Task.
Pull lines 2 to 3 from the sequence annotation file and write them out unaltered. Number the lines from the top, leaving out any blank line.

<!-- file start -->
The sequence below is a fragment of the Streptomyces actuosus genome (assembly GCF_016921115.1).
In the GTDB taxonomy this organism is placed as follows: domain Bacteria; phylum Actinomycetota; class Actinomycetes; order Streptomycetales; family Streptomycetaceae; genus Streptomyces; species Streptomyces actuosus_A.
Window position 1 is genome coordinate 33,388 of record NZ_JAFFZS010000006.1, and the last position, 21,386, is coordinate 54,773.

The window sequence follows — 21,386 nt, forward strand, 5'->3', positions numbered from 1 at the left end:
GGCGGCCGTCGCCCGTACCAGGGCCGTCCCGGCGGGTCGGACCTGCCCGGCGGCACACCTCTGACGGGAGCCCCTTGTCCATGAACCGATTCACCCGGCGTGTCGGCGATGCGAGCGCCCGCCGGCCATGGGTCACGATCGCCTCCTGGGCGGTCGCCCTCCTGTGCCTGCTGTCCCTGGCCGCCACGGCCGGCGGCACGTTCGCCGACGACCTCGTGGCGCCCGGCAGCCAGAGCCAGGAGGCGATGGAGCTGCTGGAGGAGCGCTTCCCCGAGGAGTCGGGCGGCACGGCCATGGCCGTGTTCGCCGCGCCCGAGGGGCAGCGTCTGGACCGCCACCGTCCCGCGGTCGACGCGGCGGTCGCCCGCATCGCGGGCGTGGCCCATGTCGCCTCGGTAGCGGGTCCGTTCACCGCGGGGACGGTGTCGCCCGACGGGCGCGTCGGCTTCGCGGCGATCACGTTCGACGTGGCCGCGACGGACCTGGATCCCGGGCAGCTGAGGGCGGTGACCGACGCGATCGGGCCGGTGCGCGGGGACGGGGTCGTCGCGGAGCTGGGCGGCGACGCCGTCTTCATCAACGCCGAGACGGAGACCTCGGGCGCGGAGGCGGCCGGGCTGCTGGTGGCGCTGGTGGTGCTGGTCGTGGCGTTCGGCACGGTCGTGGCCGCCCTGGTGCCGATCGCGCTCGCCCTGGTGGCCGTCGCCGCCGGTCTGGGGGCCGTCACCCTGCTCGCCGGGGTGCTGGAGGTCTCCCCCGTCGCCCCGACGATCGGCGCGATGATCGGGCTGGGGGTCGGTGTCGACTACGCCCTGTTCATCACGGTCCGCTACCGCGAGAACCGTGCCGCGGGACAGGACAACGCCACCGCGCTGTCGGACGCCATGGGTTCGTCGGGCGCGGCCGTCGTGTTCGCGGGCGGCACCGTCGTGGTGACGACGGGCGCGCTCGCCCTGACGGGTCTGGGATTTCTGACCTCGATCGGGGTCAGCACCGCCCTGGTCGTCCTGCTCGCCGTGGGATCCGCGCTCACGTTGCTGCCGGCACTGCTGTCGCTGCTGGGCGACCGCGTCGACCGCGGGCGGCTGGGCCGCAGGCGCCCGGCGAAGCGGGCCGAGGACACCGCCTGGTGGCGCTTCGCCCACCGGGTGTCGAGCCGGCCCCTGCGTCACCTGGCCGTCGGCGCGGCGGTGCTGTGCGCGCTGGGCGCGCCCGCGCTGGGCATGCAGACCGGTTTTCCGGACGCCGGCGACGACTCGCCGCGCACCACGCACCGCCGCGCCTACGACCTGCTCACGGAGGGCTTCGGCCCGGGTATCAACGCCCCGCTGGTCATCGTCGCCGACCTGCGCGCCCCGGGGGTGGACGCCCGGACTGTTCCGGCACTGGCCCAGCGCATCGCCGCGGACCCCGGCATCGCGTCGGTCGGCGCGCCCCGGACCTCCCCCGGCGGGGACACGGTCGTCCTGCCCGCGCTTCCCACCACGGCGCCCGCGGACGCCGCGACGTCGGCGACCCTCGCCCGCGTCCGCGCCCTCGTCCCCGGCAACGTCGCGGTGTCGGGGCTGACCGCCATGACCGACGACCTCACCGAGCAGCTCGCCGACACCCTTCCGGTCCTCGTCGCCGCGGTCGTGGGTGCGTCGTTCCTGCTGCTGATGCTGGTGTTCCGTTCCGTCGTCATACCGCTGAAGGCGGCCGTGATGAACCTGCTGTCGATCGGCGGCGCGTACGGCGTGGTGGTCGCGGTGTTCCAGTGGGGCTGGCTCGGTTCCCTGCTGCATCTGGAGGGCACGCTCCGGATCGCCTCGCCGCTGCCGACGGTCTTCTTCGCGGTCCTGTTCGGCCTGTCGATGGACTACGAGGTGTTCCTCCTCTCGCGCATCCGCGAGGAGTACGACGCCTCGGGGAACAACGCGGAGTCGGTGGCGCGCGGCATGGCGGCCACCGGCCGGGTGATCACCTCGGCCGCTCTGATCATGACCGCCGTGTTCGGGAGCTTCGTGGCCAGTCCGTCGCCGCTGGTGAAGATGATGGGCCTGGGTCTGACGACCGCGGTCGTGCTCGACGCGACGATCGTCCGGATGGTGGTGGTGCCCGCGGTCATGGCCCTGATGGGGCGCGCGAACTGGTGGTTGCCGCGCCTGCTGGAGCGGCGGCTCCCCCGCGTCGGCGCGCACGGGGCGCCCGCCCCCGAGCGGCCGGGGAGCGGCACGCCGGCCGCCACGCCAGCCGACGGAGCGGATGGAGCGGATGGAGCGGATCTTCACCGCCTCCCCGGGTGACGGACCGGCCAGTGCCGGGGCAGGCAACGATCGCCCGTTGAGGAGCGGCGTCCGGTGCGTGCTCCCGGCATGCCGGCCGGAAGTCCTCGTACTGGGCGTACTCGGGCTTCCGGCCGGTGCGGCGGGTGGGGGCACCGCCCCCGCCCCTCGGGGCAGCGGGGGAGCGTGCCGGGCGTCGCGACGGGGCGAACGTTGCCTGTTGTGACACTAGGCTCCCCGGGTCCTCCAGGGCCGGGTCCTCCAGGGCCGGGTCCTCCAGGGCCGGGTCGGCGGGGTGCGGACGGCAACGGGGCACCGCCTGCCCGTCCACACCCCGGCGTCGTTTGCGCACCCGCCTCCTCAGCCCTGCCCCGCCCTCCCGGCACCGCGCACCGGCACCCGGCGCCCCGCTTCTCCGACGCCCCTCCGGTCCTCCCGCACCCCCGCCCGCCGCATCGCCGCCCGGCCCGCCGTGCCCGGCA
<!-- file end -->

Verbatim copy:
In the GTDB taxonomy this organism is placed as follows: domain Bacteria; phylum Actinomycetota; class Actinomycetes; order Streptomycetales; family Streptomycetaceae; genus Streptomyces; species Streptomyces actuosus_A.
Window position 1 is genome coordinate 33,388 of record NZ_JAFFZS010000006.1, and the last position, 21,386, is coordinate 54,773.